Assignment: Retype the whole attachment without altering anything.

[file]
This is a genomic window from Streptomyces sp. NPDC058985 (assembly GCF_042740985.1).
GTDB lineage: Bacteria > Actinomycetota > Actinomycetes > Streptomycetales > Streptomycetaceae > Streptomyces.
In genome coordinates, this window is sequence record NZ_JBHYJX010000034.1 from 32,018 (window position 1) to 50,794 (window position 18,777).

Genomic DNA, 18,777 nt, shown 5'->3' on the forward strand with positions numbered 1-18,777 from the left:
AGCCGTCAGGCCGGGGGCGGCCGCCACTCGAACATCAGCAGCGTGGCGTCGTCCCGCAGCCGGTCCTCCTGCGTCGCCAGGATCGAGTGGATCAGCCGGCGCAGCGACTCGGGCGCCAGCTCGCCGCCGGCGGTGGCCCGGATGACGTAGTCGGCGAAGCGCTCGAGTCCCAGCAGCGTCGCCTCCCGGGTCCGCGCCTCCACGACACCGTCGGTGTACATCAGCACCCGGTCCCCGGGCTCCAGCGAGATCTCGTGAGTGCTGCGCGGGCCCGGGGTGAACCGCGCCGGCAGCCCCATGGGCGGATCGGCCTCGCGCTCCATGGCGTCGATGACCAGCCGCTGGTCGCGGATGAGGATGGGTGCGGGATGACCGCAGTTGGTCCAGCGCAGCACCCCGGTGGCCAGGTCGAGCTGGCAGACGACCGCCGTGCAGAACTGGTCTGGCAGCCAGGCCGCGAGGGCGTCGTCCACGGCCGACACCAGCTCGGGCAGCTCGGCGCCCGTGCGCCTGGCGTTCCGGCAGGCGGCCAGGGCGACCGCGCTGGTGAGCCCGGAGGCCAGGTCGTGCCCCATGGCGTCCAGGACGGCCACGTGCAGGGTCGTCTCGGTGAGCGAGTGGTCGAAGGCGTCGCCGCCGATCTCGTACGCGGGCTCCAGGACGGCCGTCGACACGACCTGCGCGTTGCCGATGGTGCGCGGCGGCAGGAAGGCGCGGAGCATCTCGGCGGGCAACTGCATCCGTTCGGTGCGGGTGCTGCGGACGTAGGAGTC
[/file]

This is a genomic window from Streptomyces sp. NPDC058985 (assembly GCF_042740985.1).
GTDB lineage: Bacteria > Actinomycetota > Actinomycetes > Streptomycetales > Streptomycetaceae > Streptomyces.
In genome coordinates, this window is sequence record NZ_JBHYJX010000034.1 from 32,018 (window position 1) to 50,794 (window position 18,777).

Genomic DNA, 18,777 nt, shown 5'->3' on the forward strand with positions numbered 1-18,777 from the left:
AGCCGTCAGGCCGGGGGCGGCCGCCACTCGAACATCAGCAGCGTGGCGTCGTCCCGCAGCCGGTCCTCCTGCGTCGCCAGGATCGAGTGGATCAGCCGGCGCAGCGACTCGGGCGCCAGCTCGCCGCCGGCGGTGGCCCGGATGACGTAGTCGGCGAAGCGCTCGAGTCCCAGCAGCGTCGCCTCCCGGGTCCGCGCCTCCACGACACCGTCGGTGTACATCAGCACCCGGTCCCCGGGCTCCAGCGAGATCTCGTGAGTGCTGCGCGGGCCCGGGGTGAACCGCGCCGGCAGCCCCATGGGCGGATCGGCCTCGCGCTCCATGGCGTCGATGACCAGCCGCTGGTCGCGGATGAGGATGGGTGCGGGATGACCGCAGTTGGTCCAGCGCAGCACCCCGGTGGCCAGGTCGAGCTGGCAGACGACCGCCGTGCAGAACTGGTCTGGCAGCCAGGCCGCGAGGGCGTCGTCCACGGCCGACACCAGCTCGGGCAGCTCGGCGCCCGTGCGCCTGGCGTTCCGGCAGGCGGCCAGGGCGACCGCGCTGGTGAGCCCGGAGGCCAGGTCGTGCCCCATGGCGTCCAGGACGGCCACGTGCAGGGTCGTCTCGGTGAGCGAGTGGTCGAAGGCGTCGCCGCCGATCTCGTACGCGGGCTCCAGGACGGCCGTCGACACGACCTGCGCGTTGCCGATGGTGCGCGGCGGCAGGAAGGCGCGGAGCATCTCGGCGGGCAACTGCATCCGTTCGGTGCGGGTGCTGCGGACGTAGGAGTC